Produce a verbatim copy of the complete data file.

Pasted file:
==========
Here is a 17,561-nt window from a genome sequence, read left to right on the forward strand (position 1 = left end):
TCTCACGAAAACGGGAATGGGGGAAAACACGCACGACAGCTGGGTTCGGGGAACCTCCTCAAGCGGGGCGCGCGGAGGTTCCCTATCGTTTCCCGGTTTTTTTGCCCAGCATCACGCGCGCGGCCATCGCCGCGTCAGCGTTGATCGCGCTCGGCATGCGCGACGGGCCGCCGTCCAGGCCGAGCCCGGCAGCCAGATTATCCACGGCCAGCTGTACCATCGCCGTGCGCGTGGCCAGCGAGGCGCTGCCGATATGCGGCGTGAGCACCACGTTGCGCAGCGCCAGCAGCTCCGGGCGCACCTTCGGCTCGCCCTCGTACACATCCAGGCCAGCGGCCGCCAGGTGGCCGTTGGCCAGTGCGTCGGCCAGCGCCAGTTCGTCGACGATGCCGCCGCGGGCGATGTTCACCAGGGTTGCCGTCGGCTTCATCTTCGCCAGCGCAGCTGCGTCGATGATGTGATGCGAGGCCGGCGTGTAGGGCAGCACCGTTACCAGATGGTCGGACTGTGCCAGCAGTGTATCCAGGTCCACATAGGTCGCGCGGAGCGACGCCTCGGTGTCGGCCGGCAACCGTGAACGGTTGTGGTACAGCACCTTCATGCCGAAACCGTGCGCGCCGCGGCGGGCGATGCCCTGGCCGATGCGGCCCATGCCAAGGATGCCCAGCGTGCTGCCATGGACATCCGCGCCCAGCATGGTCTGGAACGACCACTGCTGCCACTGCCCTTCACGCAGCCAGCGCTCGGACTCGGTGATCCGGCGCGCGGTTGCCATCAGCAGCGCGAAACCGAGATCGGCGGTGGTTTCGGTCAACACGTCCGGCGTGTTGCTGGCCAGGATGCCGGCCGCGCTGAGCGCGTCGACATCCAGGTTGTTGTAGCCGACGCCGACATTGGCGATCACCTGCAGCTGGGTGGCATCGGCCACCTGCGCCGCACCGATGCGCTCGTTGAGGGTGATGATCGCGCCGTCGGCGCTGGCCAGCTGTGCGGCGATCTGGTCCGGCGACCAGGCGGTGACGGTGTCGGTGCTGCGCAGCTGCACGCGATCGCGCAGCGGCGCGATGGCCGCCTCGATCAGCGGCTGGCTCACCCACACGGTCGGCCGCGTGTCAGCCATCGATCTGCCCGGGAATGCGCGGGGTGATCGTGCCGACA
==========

Here is a 17,561-nt window from a genome sequence, read left to right on the forward strand (position 1 = left end):
TCTCACGAAAACGGGAATGGGGGAAAACACGCACGACAGCTGGGTTCGGGGAACCTCCTCAAGCGGGGCGCGCGGAGGTTCCCTATCGTTTCCCGGTTTTTTTGCCCAGCATCACGCGCGCGGCCATCGCCGCGTCAGCGTTGATCGCGCTCGGCATGCGCGACGGGCCGCCGTCCAGGCCGAGCCCGGCAGCCAGATTATCCACGGCCAGCTGTACCATCGCCGTGCGCGTGGCCAGCGAGGCGCTGCCGATATGCGGCGTGAGCACCACGTTGCGCAGCGCCAGCAGCTCCGGGCGCACCTTCGGCTCGCCCTCGTACACATCCAGGCCAGCGGCCGCCAGGTGGCCGTTGGCCAGTGCGTCGGCCAGCGCCAGTTCGTCGACGATGCCGCCGCGGGCGATGTTCACCAGGGTTGCCGTCGGCTTCATCTTCGCCAGCGCAGCTGCGTCGATGATGTGATGCGAGGCCGGCGTGTAGGGCAGCACCGTTACCAGATGGTCGGACTGTGCCAGCAGTGTATCCAGGTCCACATAGGTCGCGCGGAGCGACGCCTCGGTGTCGGCCGGCAACCGTGAACGGTTGTGGTACAGCACCTTCATGCCGAAACCGTGCGCGCCGCGGCGGGCGATGCCCTGGCCGATGCGGCCCATGCCAAGGATGCCCAGCGTGCTGCCATGGACATCCGCGCCCAGCATGGTCTGGAACGACCACTGCTGCCACTGCCCTTCACGCAGCCAGCGCTCGGACTCGGTGATCCGGCGCGCGGTTGCCATCAGCAGCGCGAAACCGAGATCGGCGGTGGTTTCGGTCAACACGTCCGGCGTGTTGCTGGCCAGGATGCCGGCCGCGCTGAGCGCGTCGACATCCAGGTTGTTGTAGCCGACGCCGACATTGGCGATCACCTGCAGCTGGGTGGCATCGGCCACCTGCGCCGCACCGATGCGCTCGTTGAGGGTGATGATCGCGCCGTCGGCGCTGGCCAGCTGTGCGGCGATCTGGTCCGGCGACCAGGCGGTGACGGTGTCGGTGCTGCGCAGCTGCACGCGATCGCGCAGCGGCGCGATGGCCGCCTCGATCAGCGGCTGGCTCACCCACACGGTCGGCCGCGTGTCAGCCATCGATCTGCCCGGGAATGCGCGGGGTGATCGTGCCGACA